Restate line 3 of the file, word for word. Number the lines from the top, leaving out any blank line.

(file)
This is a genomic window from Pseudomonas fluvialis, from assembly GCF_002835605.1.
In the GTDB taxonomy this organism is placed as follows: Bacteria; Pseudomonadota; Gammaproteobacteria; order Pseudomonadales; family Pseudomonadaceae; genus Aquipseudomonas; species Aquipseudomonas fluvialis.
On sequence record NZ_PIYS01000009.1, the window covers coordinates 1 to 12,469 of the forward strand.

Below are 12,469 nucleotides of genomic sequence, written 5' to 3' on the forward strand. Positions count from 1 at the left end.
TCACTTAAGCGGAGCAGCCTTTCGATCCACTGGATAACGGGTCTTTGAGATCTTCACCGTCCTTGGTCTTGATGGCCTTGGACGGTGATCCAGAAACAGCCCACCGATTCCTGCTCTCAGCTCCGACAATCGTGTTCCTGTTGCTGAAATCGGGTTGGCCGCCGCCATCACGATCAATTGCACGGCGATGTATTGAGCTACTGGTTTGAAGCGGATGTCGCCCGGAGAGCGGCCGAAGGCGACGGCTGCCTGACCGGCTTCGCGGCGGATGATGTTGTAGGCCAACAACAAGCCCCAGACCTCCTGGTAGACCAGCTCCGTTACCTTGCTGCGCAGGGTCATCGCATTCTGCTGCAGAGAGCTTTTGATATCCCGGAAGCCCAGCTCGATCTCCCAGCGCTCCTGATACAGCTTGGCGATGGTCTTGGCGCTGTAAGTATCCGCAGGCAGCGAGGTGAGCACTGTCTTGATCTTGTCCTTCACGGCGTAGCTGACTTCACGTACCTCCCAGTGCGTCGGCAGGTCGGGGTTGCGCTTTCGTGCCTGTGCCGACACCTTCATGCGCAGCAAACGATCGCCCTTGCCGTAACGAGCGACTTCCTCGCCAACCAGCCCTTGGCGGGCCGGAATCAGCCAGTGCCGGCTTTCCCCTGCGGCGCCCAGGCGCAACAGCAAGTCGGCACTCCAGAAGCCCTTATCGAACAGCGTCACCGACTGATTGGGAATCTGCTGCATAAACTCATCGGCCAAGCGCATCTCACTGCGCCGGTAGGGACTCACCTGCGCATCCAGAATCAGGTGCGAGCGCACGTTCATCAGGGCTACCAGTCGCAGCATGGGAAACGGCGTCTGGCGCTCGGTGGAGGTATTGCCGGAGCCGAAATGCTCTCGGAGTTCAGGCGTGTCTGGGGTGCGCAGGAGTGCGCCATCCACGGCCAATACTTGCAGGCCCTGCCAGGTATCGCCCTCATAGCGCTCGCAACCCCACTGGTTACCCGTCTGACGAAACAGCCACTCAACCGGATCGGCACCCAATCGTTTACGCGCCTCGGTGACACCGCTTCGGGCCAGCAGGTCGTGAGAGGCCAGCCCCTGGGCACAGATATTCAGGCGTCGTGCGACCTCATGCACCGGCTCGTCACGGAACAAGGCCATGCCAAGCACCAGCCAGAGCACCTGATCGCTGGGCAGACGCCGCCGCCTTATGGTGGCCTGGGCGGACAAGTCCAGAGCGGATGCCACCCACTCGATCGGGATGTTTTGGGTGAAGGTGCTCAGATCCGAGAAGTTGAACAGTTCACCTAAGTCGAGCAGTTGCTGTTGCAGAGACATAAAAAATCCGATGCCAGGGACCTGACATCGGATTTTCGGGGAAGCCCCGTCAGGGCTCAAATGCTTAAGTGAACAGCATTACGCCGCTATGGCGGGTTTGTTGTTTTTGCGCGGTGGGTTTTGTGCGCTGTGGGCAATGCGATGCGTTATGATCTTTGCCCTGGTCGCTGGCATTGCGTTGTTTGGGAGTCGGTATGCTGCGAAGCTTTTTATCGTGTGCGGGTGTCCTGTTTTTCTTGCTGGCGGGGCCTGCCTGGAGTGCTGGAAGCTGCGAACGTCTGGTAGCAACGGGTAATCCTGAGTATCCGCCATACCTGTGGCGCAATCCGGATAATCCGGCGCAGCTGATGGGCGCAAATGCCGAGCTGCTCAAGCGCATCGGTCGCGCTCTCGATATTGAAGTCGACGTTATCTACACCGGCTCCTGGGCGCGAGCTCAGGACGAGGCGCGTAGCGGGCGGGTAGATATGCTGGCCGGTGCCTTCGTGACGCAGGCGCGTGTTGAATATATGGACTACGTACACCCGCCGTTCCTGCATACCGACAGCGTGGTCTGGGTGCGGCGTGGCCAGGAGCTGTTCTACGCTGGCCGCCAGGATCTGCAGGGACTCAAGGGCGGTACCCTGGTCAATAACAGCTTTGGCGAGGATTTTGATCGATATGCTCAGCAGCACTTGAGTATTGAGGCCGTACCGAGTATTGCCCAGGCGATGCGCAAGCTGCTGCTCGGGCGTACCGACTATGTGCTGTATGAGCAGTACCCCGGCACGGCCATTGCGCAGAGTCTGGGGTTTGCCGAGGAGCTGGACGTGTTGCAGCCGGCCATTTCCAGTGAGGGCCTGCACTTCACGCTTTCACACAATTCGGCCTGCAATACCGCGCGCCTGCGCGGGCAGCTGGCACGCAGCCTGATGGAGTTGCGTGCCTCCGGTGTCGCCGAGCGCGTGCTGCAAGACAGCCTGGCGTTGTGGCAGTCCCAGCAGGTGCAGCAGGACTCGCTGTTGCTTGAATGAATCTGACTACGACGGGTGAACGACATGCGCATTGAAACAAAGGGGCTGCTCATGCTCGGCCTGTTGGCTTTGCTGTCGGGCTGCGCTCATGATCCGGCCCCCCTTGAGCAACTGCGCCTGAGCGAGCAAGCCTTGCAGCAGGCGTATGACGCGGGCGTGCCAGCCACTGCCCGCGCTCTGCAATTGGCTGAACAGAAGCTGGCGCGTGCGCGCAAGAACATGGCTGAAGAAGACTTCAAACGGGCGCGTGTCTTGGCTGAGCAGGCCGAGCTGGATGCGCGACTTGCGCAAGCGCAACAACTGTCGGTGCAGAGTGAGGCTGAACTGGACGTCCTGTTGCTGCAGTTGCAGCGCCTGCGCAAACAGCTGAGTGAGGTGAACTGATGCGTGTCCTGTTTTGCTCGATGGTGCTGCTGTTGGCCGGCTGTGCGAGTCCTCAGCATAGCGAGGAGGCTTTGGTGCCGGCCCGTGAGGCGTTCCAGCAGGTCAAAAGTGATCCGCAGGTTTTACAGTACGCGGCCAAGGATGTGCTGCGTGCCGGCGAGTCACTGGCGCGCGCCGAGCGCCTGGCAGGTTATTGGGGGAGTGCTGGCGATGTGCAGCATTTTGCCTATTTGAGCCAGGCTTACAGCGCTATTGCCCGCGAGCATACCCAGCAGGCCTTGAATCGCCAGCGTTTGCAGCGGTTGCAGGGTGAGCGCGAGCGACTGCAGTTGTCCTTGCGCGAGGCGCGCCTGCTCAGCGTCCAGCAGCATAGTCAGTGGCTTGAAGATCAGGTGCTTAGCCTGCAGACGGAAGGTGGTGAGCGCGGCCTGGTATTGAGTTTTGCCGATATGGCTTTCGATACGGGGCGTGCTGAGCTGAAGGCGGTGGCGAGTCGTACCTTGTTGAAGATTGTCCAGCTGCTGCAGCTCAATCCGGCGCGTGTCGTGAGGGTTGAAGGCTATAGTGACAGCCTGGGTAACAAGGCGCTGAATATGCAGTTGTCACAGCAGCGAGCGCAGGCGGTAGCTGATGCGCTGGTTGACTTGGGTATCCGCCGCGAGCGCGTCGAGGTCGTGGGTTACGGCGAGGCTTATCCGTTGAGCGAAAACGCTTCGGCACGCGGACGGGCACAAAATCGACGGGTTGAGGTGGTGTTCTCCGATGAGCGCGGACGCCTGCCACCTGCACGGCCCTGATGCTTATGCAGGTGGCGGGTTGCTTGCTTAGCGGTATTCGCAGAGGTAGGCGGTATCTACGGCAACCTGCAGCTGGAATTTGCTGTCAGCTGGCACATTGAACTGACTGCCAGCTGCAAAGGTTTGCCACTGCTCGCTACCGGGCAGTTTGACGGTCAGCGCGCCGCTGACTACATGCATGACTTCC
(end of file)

On sequence record NZ_PIYS01000009.1, the window covers coordinates 1 to 12,469 of the forward strand.